ANALYSIS - New research has found 24 per cent of chicken and pork samples tested positive for a type of E. coli that is resistant to the ‘critically important’ modern cephalosporin antibiotics, a level four times higher than was found during a similar study in 2015.
The study, commissioned by the Alliance to Save our Antibiotics and carried out by scientists at Cambridge University, looked at 189 UK-origin pig and poultry meat samples from the seven largest supermarkets in the UK (ASDA, Aldi, Coop, Morrisons, Sainsbury’s, Tesco and Waitrose).
The highly resistant ESBL type of E. coli was found on meat from all of the supermarkets.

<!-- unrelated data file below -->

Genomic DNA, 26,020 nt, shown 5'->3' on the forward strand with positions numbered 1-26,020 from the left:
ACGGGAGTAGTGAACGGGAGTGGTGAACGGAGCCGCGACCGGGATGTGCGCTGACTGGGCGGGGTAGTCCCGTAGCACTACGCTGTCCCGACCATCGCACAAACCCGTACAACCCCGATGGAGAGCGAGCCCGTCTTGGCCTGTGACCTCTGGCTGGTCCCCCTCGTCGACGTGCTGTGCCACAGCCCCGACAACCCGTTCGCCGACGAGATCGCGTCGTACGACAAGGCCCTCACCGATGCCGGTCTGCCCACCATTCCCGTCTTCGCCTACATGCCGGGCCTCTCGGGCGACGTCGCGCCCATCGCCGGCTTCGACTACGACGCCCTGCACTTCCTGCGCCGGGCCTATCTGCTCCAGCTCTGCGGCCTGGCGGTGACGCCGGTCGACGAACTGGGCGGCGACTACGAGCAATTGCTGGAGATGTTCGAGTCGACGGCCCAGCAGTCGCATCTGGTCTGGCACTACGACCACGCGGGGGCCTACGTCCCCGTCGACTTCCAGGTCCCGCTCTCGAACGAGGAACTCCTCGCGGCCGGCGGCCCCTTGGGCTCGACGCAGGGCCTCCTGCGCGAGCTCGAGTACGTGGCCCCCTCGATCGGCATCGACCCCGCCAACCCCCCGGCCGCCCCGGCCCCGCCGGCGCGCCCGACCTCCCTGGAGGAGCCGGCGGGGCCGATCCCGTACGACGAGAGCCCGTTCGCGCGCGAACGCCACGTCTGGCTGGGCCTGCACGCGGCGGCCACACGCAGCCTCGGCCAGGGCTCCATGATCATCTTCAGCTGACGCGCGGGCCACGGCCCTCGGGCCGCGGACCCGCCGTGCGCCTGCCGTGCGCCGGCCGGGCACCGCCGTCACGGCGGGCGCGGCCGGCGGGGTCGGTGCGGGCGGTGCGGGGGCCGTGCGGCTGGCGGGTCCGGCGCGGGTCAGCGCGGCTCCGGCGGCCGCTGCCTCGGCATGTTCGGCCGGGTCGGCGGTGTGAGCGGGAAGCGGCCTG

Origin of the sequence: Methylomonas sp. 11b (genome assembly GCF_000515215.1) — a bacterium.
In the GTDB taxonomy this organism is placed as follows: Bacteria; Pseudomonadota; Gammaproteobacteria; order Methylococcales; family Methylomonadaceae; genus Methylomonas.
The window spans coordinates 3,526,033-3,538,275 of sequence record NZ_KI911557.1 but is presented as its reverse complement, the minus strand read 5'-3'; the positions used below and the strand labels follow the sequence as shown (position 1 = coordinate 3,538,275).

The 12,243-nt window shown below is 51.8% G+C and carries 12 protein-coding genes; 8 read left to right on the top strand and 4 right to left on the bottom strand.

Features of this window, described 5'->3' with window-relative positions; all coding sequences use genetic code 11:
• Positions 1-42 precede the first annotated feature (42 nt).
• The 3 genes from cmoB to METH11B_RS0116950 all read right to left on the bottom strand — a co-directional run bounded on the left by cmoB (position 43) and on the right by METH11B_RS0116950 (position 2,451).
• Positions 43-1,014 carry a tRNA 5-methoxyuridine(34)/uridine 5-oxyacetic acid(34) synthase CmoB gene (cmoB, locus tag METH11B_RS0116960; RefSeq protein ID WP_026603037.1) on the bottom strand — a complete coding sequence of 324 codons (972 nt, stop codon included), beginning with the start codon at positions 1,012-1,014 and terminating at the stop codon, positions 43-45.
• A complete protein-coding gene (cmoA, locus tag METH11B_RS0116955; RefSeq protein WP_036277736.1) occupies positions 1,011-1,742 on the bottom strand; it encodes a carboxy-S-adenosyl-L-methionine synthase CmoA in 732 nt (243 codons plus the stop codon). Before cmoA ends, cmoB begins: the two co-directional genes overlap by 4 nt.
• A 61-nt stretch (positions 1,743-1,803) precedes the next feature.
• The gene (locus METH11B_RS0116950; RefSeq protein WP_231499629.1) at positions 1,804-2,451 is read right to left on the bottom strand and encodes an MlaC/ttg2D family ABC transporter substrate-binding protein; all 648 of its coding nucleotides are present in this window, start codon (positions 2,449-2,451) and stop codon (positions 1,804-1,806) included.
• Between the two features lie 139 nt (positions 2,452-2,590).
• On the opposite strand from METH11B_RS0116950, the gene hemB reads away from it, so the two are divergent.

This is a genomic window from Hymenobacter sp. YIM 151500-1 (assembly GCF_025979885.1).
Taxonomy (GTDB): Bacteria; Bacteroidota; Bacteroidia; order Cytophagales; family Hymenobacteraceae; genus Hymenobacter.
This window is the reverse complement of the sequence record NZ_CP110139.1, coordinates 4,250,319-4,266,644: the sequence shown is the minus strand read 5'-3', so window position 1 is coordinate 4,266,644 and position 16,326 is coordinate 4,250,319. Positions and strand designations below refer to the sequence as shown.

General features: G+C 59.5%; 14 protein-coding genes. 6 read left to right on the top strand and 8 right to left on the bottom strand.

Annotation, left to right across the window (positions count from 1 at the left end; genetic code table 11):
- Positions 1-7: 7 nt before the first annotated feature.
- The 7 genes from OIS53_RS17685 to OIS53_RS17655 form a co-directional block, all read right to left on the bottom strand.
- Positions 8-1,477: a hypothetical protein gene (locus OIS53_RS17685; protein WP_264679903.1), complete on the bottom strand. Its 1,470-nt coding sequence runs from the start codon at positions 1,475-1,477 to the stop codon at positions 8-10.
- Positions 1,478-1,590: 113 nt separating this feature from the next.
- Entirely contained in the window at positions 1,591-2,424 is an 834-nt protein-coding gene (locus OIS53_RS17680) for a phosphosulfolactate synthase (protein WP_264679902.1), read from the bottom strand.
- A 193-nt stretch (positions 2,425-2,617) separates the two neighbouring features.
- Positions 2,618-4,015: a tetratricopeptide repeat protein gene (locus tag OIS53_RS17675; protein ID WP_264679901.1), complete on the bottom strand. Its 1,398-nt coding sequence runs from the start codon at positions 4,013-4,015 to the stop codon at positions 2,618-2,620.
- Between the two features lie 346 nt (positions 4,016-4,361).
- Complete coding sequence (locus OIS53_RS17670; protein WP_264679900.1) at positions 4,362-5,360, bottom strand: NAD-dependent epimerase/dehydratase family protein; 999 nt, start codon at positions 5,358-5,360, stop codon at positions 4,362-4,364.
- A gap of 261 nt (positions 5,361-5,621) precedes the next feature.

Dr Mark Holmes, from Cambridge University, who led the study said: “I’m concerned that insufficient resources are being put into the surveillance of antibiotic resistance in farm animals and retail meat. We don’t know if these levels are rising or falling in the absence of an effective monitoring system.
“These results highlight the need for improvements in antibiotic stewardship in veterinary medicine. While some progress has been made we must not be complacent as it may take many years before we see significant reductions in the numbers of antibiotic-resistant bacteria found in farms.”
In Canada, pork producers are being urged to look out for symptoms of Seneca Valley Virus (SVV) following an increase in cases in the US over the past few weeks.
Although SVV is not production limiting, it does share resemblance to foot and mouth disease, causing blisters on the mouth and the feet of pigs.